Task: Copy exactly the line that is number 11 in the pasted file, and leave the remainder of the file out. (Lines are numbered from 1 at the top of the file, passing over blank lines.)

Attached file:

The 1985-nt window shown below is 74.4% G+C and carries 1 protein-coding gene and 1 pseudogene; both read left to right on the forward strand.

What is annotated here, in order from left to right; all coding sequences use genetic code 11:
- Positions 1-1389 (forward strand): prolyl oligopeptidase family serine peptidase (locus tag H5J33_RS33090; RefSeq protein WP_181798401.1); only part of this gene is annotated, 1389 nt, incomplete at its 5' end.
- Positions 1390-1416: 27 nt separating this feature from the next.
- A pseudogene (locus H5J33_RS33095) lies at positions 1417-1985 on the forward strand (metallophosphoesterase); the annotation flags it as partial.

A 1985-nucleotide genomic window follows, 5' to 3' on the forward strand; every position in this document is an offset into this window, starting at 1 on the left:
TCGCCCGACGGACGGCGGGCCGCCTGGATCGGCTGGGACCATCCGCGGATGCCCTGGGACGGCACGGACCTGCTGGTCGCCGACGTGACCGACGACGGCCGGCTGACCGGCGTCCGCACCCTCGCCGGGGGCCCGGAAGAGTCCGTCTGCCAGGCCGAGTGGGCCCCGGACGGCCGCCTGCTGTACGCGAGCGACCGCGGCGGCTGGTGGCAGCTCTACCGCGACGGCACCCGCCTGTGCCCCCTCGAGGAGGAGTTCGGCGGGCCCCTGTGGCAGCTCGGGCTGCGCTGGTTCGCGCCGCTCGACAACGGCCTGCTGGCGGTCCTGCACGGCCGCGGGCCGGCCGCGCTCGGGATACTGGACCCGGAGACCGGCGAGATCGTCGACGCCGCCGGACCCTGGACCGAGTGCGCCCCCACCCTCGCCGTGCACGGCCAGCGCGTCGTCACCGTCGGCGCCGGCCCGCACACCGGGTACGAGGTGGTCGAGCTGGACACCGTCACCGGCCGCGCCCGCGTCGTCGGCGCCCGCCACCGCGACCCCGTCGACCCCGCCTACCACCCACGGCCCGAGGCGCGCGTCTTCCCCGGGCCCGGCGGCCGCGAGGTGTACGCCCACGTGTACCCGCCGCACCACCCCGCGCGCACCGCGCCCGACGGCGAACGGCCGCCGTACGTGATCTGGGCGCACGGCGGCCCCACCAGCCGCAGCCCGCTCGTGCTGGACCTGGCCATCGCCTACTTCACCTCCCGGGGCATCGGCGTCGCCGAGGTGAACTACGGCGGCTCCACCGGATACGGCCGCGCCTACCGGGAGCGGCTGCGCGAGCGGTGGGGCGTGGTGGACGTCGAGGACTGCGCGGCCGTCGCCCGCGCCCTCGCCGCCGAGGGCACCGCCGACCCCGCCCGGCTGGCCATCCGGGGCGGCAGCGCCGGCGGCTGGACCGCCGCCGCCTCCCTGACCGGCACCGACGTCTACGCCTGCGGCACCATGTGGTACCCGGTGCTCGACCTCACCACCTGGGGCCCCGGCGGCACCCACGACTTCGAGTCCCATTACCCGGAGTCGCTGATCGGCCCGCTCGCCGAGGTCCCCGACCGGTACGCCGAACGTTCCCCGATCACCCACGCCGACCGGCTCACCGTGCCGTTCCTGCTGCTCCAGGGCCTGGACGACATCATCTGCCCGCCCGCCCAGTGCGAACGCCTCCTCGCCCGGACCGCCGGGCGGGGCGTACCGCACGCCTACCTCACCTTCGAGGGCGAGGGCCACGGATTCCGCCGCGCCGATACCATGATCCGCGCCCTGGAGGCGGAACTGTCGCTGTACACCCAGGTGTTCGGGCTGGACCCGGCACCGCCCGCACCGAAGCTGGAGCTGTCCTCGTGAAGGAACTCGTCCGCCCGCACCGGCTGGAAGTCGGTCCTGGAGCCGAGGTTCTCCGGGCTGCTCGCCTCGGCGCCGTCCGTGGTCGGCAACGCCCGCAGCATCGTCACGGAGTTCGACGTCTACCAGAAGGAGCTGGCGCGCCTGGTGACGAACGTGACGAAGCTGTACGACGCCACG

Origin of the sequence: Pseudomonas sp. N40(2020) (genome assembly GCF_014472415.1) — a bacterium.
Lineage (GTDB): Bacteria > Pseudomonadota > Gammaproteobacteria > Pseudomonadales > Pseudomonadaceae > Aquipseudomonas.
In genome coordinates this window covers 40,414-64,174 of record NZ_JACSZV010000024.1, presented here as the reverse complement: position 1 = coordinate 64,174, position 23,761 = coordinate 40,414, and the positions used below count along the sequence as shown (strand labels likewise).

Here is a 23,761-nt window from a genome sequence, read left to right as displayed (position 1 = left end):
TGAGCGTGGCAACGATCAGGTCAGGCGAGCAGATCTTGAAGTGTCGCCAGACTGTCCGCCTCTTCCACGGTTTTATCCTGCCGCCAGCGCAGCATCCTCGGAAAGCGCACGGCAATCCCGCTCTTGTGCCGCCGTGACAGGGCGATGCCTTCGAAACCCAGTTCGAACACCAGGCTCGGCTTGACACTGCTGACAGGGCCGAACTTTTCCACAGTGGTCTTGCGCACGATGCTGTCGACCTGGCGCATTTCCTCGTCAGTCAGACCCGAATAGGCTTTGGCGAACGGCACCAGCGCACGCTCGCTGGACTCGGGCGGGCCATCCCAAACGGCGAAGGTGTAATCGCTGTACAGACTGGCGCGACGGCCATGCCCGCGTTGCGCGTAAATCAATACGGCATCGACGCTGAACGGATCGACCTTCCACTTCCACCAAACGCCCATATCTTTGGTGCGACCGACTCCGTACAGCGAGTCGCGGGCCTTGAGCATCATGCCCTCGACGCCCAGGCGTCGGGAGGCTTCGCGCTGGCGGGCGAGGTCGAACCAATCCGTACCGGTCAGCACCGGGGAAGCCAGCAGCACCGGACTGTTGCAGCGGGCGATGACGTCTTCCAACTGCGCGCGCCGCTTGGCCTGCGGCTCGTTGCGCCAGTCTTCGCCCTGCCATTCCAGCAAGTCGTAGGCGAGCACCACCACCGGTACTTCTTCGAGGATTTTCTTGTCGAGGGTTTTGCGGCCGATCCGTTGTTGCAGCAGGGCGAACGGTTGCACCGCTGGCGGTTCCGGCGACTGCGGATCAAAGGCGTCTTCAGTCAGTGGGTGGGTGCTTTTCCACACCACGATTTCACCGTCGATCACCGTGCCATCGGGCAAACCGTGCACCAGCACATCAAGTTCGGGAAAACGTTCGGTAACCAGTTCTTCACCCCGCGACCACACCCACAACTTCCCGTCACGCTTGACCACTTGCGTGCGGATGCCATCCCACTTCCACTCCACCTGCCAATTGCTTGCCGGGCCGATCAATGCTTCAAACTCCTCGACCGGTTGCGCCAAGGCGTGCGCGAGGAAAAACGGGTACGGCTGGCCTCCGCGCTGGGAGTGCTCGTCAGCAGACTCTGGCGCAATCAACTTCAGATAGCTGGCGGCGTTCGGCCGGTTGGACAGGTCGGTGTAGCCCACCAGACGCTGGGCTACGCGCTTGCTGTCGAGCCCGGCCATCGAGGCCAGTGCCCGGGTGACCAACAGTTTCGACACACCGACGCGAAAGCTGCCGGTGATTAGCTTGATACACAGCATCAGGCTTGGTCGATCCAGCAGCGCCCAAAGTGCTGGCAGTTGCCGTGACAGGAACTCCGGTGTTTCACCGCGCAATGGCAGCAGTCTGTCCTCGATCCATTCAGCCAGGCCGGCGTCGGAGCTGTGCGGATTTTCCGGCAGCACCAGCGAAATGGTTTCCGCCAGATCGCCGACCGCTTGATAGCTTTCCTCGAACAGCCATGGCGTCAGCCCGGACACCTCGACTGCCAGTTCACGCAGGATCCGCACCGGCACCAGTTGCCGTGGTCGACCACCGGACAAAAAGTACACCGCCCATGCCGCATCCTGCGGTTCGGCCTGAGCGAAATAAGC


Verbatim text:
Here is a 23,761-nt window from a genome sequence, read left to right as displayed (position 1 = left end):